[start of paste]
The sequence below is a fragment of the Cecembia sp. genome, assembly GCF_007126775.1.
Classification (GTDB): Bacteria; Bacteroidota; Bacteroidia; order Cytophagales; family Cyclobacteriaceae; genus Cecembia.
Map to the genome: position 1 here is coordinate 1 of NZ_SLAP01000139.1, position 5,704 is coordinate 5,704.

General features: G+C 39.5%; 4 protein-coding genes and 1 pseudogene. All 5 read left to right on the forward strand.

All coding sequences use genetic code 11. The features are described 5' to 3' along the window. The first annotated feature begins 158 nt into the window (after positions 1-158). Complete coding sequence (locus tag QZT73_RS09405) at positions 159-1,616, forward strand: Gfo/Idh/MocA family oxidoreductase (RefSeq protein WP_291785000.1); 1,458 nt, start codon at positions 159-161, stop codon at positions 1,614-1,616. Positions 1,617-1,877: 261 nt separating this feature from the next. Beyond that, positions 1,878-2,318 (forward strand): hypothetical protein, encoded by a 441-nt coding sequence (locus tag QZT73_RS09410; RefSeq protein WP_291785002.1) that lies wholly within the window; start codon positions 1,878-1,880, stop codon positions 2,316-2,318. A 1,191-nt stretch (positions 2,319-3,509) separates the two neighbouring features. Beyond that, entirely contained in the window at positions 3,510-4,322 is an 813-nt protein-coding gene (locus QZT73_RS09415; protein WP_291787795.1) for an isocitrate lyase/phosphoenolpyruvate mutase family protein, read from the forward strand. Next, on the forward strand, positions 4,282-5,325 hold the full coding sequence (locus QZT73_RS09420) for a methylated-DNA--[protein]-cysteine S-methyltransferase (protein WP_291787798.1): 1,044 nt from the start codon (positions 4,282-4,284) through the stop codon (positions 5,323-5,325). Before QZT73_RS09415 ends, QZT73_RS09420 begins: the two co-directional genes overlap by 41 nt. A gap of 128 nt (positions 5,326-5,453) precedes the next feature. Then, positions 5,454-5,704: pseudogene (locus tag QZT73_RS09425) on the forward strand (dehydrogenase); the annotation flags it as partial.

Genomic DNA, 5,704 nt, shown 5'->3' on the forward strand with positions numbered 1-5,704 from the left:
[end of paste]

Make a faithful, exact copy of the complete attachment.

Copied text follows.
The sequence below is a fragment of the Cecembia sp. genome, assembly GCF_007126775.1.
Classification (GTDB): Bacteria; Bacteroidota; Bacteroidia; order Cytophagales; family Cyclobacteriaceae; genus Cecembia.
Map to the genome: position 1 here is coordinate 1 of NZ_SLAP01000139.1, position 5,704 is coordinate 5,704.

General features: G+C 39.5%; 4 protein-coding genes and 1 pseudogene. All 5 read left to right on the forward strand.

All coding sequences use genetic code 11. The features are described 5' to 3' along the window. The first annotated feature begins 158 nt into the window (after positions 1-158). Complete coding sequence (locus tag QZT73_RS09405) at positions 159-1,616, forward strand: Gfo/Idh/MocA family oxidoreductase (RefSeq protein WP_291785000.1); 1,458 nt, start codon at positions 159-161, stop codon at positions 1,614-1,616. Positions 1,617-1,877: 261 nt separating this feature from the next. Beyond that, positions 1,878-2,318 (forward strand): hypothetical protein, encoded by a 441-nt coding sequence (locus tag QZT73_RS09410; RefSeq protein WP_291785002.1) that lies wholly within the window; start codon positions 1,878-1,880, stop codon positions 2,316-2,318. A 1,191-nt stretch (positions 2,319-3,509) separates the two neighbouring features. Beyond that, entirely contained in the window at positions 3,510-4,322 is an 813-nt protein-coding gene (locus QZT73_RS09415; protein WP_291787795.1) for an isocitrate lyase/phosphoenolpyruvate mutase family protein, read from the forward strand. Next, on the forward strand, positions 4,282-5,325 hold the full coding sequence (locus QZT73_RS09420) for a methylated-DNA--[protein]-cysteine S-methyltransferase (protein WP_291787798.1): 1,044 nt from the start codon (positions 4,282-4,284) through the stop codon (positions 5,323-5,325). Before QZT73_RS09415 ends, QZT73_RS09420 begins: the two co-directional genes overlap by 41 nt. A gap of 128 nt (positions 5,326-5,453) precedes the next feature. Then, positions 5,454-5,704: pseudogene (locus tag QZT73_RS09425) on the forward strand (dehydrogenase); the annotation flags it as partial.

Genomic DNA, 5,704 nt, shown 5'->3' on the forward strand with positions numbered 1-5,704 from the left: